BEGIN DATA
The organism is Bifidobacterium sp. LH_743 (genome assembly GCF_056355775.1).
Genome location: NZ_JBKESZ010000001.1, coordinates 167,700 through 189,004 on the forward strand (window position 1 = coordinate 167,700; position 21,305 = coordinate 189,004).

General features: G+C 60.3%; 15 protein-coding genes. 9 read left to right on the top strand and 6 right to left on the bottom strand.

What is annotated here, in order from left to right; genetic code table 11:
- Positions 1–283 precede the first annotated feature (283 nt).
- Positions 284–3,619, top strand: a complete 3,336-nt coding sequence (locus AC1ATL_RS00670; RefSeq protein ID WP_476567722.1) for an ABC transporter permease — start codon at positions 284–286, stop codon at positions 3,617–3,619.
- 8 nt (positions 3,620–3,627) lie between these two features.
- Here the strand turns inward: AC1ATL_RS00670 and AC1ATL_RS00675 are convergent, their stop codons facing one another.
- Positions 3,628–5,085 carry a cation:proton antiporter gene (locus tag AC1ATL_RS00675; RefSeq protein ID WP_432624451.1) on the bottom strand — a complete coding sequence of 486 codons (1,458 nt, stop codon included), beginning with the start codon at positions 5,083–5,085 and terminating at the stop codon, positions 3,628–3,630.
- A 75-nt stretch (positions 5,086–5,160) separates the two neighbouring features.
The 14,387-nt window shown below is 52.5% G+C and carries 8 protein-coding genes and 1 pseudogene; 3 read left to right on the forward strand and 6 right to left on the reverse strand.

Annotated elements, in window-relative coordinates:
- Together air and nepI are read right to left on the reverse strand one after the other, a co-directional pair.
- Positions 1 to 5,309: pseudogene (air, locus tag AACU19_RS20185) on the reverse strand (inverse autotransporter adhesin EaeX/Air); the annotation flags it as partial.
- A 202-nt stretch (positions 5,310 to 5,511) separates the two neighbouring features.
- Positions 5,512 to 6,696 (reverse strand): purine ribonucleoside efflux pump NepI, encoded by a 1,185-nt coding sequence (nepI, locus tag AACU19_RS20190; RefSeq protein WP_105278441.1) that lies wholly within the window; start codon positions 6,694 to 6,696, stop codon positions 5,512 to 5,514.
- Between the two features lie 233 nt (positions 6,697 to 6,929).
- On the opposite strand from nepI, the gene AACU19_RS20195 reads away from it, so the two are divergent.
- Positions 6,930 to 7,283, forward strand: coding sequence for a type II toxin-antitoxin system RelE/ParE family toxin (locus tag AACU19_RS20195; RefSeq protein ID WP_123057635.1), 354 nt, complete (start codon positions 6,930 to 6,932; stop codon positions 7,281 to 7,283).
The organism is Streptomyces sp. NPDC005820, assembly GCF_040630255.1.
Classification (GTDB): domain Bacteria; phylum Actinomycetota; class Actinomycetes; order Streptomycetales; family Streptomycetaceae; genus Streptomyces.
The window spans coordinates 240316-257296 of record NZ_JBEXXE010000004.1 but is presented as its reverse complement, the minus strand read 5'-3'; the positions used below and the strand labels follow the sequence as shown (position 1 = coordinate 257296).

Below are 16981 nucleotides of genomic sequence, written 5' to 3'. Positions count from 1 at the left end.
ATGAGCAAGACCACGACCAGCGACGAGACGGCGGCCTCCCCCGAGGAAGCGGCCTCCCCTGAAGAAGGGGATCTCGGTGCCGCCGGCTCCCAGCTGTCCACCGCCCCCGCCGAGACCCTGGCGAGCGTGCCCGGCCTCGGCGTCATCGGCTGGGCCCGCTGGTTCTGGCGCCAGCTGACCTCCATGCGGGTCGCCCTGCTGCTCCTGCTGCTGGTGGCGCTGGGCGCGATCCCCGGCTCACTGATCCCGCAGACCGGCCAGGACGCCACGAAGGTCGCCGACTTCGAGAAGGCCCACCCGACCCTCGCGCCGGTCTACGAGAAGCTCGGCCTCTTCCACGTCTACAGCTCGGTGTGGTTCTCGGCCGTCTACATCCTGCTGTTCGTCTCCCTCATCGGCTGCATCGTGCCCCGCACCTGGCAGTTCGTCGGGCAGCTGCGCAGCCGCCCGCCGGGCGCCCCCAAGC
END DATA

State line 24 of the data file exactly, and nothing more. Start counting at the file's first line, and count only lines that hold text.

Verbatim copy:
ATGAGCAAGACCACGACCAGCGACGAGACGGCGGCCTCCCCCGAGGAAGCGGCCTCCCCTGAAGAAGGGGATCTCGGTGCCGCCGGCTCCCAGCTGTCCACCGCCCCCGCCGAGACCCTGGCGAGCGTGCCCGGCCTCGGCGTCATCGGCTGGGCCCGCTGGTTCTGGCGCCAGCTGACCTCCATGCGGGTCGCCCTGCTGCTCCTGCTGCTGGTGGCGCTGGGCGCGATCCCCGGCTCACTGATCCCGCAGACCGGCCAGGACGCCACGAAGGTCGCCGACTTCGAGAAGGCCCACCCGACCCTCGCGCCGGTCTACGAGAAGCTCGGCCTCTTCCACGTCTACAGCTCGGTGTGGTTCTCGGCCGTCTACATCCTGCTGTTCGTCTCCCTCATCGGCTGCATCGTGCCCCGCACCTGGCAGTTCGTCGGGCAGCTGCGCAGCCGCCCGCCGGGCGCCCCCAAGC